The practice had disappeared in many parts of the Arab world, where it lingered almost exclusively among rural populations with limited access to education throughout the 1970s and 1980s. But that reality has changed over the last two decades. The religion has taken a new, fundamentalist form as financial and physical insecurity has spread in the region. It has now become more common to see the practice accepted by young, educated urban women in countries like Iraq and Syria — women looking for stability and security through marriage. It was unheard of for educated women to accept such a thing in the 1980s. At that time, Tunisia had abolished polygamy and the practice had almost disappeared from countries such as Libya, Syria and Iraq. To many women’s surprise, the demand for a return of polygamy was one of the first articulations in post Arab spring discussions in Libya and Tunisia. The revival of the discredited practice accompanied the wave of political Islam that spread with the Muslim Brotherhood’s ideology in the post Arab Spring era.

But polygamy never disappeared in Gulf countries, where the practice has been an ongoing regional tradition. It is not uncommon in countries such as the UAE, Qatar, and Saudi Arabia to see young men in their 30s have two wives, while this would be unusual in the Levantine region or North Africa. Many young men in the UAE complain about the pressure they are put under by their families to marry more than one wife. For the family, the practice may be part of tradition in the Gulf, but the young men, many of them Western educated, are conflicted. A couple of young men I interviewed in the UAE described the mixed messages they must process: from their families and from young, modern women who themselves feel torn between wanting independence and freedom and wanting security and stability to be provided exclusively by men. Women in their 20s and 30s don’t deny this paradoxical desire for equality and the cultural expectation that financial stability be provided exclusively by the man.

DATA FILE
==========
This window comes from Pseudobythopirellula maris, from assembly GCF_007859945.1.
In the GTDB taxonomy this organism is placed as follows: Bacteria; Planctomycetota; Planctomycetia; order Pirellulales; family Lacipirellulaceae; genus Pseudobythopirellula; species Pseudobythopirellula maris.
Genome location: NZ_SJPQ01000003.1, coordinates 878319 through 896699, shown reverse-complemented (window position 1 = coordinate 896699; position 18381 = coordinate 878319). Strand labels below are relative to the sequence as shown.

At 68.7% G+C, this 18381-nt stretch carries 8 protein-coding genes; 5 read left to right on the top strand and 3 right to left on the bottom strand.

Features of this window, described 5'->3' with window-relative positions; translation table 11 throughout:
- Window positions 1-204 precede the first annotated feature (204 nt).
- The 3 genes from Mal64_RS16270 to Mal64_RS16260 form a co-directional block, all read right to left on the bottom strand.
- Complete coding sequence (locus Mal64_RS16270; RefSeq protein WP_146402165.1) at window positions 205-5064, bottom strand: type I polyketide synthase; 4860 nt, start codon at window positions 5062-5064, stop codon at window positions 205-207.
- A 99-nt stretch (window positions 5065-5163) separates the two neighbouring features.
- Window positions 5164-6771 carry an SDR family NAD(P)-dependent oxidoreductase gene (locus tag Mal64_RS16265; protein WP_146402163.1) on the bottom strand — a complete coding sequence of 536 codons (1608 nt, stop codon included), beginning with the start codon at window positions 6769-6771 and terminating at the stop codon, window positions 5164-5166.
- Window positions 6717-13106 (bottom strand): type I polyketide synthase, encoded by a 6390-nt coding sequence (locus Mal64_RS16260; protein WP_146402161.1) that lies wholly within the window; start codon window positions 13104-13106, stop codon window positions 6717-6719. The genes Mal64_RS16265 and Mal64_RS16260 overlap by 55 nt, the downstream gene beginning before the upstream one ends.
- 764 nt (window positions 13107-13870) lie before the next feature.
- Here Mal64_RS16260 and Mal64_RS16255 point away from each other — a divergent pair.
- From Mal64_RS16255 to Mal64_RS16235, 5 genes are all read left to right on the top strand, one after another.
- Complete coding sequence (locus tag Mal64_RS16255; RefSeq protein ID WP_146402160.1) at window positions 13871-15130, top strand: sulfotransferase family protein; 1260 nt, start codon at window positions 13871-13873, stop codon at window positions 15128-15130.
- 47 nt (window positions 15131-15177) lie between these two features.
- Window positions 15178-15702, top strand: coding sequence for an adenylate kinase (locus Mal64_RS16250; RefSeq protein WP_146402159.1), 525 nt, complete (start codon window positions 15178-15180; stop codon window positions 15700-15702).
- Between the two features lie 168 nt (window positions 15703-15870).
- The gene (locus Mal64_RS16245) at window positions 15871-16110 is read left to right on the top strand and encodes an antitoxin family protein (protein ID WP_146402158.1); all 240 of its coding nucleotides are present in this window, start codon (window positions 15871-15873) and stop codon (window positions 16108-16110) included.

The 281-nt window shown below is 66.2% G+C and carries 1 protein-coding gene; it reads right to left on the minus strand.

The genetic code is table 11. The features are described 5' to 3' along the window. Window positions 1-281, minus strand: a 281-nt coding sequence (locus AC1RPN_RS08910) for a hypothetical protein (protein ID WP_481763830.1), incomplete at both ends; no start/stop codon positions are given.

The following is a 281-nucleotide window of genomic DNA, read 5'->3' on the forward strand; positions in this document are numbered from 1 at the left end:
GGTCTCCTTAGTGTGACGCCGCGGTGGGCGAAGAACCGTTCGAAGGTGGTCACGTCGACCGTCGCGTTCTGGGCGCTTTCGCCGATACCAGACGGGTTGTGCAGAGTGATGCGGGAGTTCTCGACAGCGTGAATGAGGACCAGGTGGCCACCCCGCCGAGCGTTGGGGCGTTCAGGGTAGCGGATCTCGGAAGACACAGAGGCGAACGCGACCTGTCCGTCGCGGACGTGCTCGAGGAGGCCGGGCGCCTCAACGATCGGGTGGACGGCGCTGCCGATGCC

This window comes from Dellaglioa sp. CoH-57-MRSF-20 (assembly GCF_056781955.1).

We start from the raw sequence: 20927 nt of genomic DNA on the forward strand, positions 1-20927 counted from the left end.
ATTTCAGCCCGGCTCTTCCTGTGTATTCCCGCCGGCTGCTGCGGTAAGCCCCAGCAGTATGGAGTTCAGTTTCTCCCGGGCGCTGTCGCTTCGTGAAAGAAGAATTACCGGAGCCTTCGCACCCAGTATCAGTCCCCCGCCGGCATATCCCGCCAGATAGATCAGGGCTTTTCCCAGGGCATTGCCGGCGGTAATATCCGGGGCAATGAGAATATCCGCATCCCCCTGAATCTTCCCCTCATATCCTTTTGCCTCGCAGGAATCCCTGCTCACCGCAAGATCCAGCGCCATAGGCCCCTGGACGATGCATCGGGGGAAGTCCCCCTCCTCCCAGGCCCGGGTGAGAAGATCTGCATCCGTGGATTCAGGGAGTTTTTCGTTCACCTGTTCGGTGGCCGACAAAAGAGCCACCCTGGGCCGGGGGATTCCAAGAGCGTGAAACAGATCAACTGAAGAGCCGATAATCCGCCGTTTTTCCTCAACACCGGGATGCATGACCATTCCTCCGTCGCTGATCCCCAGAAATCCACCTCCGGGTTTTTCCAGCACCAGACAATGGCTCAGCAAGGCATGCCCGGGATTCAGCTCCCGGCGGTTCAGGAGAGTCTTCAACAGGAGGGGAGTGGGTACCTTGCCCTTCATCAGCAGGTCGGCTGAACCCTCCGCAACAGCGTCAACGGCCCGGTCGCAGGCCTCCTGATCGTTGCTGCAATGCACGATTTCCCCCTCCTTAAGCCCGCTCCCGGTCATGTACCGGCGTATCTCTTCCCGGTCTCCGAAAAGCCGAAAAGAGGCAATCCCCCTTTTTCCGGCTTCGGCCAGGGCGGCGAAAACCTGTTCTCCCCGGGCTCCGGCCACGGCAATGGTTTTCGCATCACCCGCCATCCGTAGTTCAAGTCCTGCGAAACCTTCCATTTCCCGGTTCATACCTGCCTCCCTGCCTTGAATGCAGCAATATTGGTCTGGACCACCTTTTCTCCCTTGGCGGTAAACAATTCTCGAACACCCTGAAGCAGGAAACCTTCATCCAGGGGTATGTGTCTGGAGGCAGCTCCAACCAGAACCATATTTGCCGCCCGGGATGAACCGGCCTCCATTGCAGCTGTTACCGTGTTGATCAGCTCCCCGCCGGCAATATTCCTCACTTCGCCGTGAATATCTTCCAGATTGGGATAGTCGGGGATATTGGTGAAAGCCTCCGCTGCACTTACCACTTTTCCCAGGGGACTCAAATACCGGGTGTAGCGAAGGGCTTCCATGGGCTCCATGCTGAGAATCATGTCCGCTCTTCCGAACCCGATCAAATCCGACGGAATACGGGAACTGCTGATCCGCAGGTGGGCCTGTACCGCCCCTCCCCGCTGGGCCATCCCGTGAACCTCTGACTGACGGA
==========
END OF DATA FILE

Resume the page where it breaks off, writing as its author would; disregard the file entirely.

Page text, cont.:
Whatever his intention may be, Mr. Nadeeb certainly touched a sensitive nerve with his campaign strategy — a point of tension between modernity and tradition. Whether his is an indigenous solution to increase the population rate or a misogynist interpretation of Islam, many women and men are outraged by the proposition and feel it is a step backward. As for Mr. Nadeeb, he believes his ideas are supported by many women. He told 7Days, “They say, ‘We are getting old and cannot find a suitable husband’”.

Zainab Salbi is an author and media commentator and the founder of Women for Women International — a grassroots humanitarian and development organization dedicated to serving women survivors of war. Salbi is an editor at large for Women in the World who travels around the Middle East and North Africa, reporting on the intersection of Middle Eastern and Western cultures. For more information on Salbi’s work visit